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As TikTok Faces a Possible Ban, Here's How it Restricts Freedom of Expression Among Employees

TikTok faces backlash as it enforces stringent policies amidst heightened national security concerns and political scrutiny.
Cover Image Source: TikTok's RSU forfeiture policy sparks controversy | Getty Images | Photo by Drew Angerer
Cover Image Source: TikTok's RSU forfeiture policy sparks controversy | Getty Images | Photo by Drew Angerer

TikTok has evolved into a popular social media platform where people can express their opinions and have open discussions about every aspect of life from politics to finance. Recently TikTok users also came out in support of the platform when a bill that could pave the way for a ban on it was passed in the US. But while others defend it as a space for free speech and expression, TikTok has enacted a strict policy that bars both current and former employees from criticizing the platform. It has explicitly stated that negative comments about the company, its affiliates, or fellow employees could lead to the forfeiture of restricted stock units (RSUs), a key component of the compensation structure.

Unsplash | Photo by Solen Feyissa
Image Source: Unsplash | Photo by Solen Feyissa

As reported by Fortune, TikTok's shareholder agreement outlines the provision, indicating that RSU holders are explicitly prohibited from making "critical, adverse, or disparaging" remarks about the company. Violating this clause, the agreement specifies, could result in the immediate forfeiture of all restricted share units held by the employee.

The policy gained public attention when Patrick Spaulding Ryan, a former employee, raised concerns about the disparagement clause on his LinkedIn profile. He revealed that he was excluded from TikTok's recent buyback offer for both current and former employees, leading him to believe that he is now a target for the company.

Former President Donald Trump | Getty Images | Photo by Drew Angerer
Image Source: Former President Donald Trump | Getty Images | Photo by Drew Angerer

This development comes at a time when TikTok faces increased scrutiny, particularly in the United States. Former President Donald Trump has labeled the Chinese social media app a national security threat, but at the same time, he acknowledged the potential negative consequences of banning it, including potential benefits to competitors like Facebook.

The backdrop of this statement coincides with U.S. lawmakers considering a bill that would compel TikTok's Chinese owner, ByteDance, to divest the app within six months. The app, widely used by almost 170 million Americans, has become a focal point of discussions regarding its ownership and potential risks.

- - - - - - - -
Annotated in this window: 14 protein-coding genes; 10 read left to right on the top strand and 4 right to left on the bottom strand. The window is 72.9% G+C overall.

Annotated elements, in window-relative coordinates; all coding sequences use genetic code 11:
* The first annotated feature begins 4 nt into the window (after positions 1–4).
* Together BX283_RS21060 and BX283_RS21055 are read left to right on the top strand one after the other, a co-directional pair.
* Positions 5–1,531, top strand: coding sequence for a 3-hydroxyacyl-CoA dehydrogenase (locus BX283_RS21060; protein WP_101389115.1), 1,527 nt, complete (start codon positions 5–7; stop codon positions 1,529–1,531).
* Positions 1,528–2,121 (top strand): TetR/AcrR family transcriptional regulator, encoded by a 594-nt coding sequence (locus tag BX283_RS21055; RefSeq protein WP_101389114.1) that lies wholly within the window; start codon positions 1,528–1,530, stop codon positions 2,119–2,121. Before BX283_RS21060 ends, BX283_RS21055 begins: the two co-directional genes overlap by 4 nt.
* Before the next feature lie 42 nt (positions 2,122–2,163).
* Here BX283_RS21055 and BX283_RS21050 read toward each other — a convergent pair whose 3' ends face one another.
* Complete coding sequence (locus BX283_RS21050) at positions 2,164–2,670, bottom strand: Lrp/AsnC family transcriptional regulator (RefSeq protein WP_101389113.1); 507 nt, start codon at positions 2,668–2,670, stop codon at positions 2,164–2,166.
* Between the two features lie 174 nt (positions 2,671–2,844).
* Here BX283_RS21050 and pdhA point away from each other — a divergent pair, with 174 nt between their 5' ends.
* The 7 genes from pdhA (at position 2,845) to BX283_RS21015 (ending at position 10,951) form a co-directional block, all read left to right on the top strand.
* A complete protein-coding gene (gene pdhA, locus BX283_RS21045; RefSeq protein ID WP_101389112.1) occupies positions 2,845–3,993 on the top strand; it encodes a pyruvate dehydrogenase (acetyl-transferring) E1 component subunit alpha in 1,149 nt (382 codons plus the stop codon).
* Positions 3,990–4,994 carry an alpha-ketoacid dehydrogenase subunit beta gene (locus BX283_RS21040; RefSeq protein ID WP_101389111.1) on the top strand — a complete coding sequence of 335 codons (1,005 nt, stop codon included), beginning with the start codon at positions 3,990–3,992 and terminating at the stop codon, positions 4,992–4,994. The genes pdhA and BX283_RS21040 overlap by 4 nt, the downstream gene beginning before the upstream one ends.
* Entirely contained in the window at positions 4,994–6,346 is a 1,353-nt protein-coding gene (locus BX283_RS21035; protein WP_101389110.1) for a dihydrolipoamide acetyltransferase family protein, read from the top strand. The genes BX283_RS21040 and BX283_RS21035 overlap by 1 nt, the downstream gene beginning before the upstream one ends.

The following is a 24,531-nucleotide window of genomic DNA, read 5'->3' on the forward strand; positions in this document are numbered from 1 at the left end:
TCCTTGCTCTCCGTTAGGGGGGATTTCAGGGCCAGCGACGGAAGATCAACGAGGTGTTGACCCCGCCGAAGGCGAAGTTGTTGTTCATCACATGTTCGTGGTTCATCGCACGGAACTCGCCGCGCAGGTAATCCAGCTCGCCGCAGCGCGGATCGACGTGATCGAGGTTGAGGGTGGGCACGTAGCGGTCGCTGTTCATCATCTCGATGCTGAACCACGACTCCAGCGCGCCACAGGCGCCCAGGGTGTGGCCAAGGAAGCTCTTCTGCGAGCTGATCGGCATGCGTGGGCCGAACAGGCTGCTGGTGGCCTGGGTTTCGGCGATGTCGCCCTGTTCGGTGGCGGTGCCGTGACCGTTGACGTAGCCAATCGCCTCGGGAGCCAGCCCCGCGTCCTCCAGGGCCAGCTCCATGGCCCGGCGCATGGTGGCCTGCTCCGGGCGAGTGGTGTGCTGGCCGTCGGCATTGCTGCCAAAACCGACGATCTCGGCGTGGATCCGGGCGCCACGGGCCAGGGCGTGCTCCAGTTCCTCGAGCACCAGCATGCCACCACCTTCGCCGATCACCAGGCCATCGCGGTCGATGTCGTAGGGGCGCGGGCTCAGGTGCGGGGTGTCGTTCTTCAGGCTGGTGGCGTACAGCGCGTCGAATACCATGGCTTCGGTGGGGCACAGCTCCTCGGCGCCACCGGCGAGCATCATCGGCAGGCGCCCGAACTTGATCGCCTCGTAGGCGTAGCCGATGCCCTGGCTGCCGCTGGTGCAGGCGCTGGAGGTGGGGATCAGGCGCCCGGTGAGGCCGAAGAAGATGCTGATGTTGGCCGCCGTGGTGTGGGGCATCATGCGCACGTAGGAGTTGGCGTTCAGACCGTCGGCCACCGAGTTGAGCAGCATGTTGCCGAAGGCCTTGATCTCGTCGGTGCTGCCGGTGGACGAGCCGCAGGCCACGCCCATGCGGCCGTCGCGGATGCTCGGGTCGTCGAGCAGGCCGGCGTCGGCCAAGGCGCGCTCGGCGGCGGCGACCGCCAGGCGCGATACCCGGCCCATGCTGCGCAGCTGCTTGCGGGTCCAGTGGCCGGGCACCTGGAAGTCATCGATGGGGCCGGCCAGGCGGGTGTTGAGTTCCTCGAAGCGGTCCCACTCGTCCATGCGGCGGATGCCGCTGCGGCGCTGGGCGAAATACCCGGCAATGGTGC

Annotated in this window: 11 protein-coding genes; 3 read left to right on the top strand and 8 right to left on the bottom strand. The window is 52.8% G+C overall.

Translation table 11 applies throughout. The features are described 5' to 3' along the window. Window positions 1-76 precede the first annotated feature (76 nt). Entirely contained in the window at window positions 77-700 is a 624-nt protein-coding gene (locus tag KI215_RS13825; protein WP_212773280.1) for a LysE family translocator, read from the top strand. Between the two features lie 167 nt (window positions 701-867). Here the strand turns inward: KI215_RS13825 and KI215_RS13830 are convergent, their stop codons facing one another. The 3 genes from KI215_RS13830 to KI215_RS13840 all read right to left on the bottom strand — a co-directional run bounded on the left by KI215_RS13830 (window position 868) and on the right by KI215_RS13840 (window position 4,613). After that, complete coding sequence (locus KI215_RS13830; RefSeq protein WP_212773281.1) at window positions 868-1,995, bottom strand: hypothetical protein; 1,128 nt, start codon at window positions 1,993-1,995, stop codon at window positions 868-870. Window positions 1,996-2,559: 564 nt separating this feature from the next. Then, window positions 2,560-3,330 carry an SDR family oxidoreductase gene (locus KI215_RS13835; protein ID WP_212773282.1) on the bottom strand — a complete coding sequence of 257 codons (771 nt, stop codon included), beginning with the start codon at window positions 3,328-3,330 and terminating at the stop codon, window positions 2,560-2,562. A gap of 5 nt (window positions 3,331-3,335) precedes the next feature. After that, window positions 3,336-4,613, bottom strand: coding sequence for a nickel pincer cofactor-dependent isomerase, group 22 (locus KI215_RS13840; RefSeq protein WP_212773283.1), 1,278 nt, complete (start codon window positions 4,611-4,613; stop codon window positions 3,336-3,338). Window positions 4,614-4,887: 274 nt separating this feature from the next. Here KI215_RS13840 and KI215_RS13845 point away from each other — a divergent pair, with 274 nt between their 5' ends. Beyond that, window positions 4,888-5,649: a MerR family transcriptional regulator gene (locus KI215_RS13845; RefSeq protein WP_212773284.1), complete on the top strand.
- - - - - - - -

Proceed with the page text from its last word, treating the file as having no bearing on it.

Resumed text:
"I'm not looking to make Facebook double the size. And if you ban TikTok, (then) Facebook and others, but mostly Facebook, will be a big beneficiary. And I think Facebook has been very dishonest," remarked Trump.

 In this photo illustration the logo of Chinese media app for creating and sharing short videos TikTok, also known as Douyin is displayed on the screen of a smartphone on September 18, 2020 in Paris, France. The United States on Friday announced a ban on downloading TikTok and WeChat apps, which are very popular with young people, from Sunday, with the two Chinese apps facing accusations of spying for the benefit of China.|Getty Images|Photo by Chesnot
Image Source: TikTok | Getty Images | Photo by Chesnot

TikTok, in response to concerns about data security, has assured the U.S. Congress that it is not under the control of the Chinese government. "There is no truth to the claim that TikTok has made U.S. user data available to the Chinese Communist Party. The Chinese Communist Party has neither direct nor indirect control of ByteDance or TikTok," the company said in a statement.

Recent intelligence reports have raised alarms, suggesting that TikTok accounts associated with a Chinese propaganda arm targeted candidates from both political parties during the 2022 U.S. midterm elections.

TikTok CEO Shou Zi Chew Testifies | Getty Images | Photo by Chip Somodevilla
TikTok CEO Shou Zi Chew Testifies | Getty Images | Photo by Chip Somodevilla

As TikTok encounters growing scrutiny and regulatory pressures, the decision to implement strict policies regarding employee criticism reflects the challenges the platform faces in maintaining trust and credibility.

"We welcome the opportunity to set the record straight about TikTok, ByteDance, and the commitments we are making to address concerns about U.S. national security before the House Committee on Energy and Commerce. By sharing details of our comprehensive plans with the full committee, Congress can take a more deliberative approach to the issues at hand," a spokesperson said.